Surely, it’s not unnatural. Our mouths are fully capable of making these sounds. You don’t usually run a MAY-o-ral campaign, it’s may-O-ral.2 Just remember this handy mnemonic: Soto, may oral.

Also, hate to break it to you, but English is pretty much the whore of all languages.3 Look at her over there, a million words and counting, letting just about anyone with a trebuchet and a big enough diphthong inside her.

Normally, I agree that when English speakers go out of their way to pronounce a word more like its language of origin4 it usually comes off as silly and pretentious. This whole thing is just quickly devolving into blatant, unapologetic racism, which I actually prefer to insidious, soft-spoken racism, but still.

The New York Times had a report over the weekend on Sonia Sotomayor’s background, which noted that the judge, as a young woman at Princeton, “spent summers reading children’s classics she had missed in a Spanish-speaking home and ‘re-teaching’ herself to write ‘proper English’ by reading elementary grammar books.”

Pat Buchanan, at his most Pat Buchanan-esque, is not only using this anecdote to mock the judge, but he continues to push a baseless, insulting far-right line about Sotomayor’s intelligence.

“Well, I, again in that Saturday piece, she went to Princeton. She graduated first in her class it said. But she herself said she read, basically classic children’s books to read and learn the language and she read basic English grammars and she got help from tutors. I think that, I mean if you’re, frankly, if you’re in college and you’re working on Pinocchio or on the troll under the bridge, I don’t think that’s college work.”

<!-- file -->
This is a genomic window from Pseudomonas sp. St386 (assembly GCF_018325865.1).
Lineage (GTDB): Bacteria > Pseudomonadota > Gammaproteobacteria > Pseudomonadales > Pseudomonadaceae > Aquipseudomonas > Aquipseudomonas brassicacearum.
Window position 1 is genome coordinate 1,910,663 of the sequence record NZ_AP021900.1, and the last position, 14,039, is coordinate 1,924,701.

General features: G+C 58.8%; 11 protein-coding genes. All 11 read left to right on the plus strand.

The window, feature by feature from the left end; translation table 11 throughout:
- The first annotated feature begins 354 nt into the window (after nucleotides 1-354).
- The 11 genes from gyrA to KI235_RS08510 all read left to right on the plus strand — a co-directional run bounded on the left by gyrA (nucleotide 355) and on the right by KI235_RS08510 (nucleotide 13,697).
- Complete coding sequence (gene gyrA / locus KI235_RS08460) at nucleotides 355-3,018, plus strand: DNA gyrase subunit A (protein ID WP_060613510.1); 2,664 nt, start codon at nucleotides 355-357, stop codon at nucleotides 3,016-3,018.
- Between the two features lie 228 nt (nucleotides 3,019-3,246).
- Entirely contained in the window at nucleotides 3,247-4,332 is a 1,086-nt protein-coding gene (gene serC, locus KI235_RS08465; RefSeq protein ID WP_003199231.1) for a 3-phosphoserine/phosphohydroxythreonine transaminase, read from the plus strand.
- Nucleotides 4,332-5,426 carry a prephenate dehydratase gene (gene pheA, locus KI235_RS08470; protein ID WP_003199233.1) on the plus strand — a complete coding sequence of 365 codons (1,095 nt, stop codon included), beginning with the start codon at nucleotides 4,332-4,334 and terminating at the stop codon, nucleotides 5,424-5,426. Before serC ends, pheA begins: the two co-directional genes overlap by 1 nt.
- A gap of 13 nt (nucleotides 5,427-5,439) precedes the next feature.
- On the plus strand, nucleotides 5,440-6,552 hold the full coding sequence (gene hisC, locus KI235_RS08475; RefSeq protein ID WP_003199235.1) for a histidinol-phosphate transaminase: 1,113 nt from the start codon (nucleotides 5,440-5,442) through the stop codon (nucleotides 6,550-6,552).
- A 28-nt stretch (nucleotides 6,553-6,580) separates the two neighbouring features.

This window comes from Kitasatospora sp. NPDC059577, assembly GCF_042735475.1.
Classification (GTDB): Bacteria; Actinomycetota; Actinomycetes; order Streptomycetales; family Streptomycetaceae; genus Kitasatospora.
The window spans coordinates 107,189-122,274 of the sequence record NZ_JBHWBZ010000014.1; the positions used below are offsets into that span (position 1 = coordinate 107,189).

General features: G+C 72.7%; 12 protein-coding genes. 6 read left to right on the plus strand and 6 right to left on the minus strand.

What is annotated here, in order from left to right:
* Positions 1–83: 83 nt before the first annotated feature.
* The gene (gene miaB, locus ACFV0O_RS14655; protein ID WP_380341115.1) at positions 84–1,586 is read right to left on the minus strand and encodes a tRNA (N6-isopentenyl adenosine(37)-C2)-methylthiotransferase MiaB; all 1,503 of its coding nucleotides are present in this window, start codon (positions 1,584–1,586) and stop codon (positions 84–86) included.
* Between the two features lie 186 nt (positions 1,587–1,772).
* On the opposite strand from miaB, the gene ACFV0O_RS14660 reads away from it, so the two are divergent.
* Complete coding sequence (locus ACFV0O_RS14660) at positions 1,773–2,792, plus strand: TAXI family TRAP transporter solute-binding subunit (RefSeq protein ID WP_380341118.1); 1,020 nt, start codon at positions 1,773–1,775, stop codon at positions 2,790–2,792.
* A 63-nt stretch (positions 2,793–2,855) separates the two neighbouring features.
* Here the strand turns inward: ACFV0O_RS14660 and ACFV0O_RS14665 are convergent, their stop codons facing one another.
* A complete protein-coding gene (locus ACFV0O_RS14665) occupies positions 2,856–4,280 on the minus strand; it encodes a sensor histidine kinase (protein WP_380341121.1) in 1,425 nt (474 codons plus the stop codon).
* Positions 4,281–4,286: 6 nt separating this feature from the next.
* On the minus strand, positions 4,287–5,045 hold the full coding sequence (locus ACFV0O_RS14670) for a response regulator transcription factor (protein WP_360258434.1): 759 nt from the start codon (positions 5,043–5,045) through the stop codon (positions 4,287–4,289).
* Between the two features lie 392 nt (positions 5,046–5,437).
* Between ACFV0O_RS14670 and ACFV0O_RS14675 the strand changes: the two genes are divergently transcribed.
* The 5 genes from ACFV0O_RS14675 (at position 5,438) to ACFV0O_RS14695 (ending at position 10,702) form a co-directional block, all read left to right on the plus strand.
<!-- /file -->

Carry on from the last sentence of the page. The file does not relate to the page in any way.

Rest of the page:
Steve Bennen, Washington Monthly

You know what Pat? You’re right. Clearly, Princeton has become little more than a safety school. Just look at this year’s valedictorian.

Wear sunscreen!

I’ve said it before and will say it again: we take words far too seriously. Names are something you can ignore. They’re such a bizarre idea that everyone takes for granted and invests far too much of themselves in.5 6

A few years back when Adam Gadahn, the “American Al-Qaeda” first slithered onto the scene, I remember distinctly not knowing what to find more ridiculous, a Jew born to born again Christian parents who grew up to be a militant Muslim, or how the media couldn’t quite figure out how to handle something as simple as what to call him. I can’t remember what network7 aired this: “Adam Gadahn, whose real name is Adam Pearlman…”.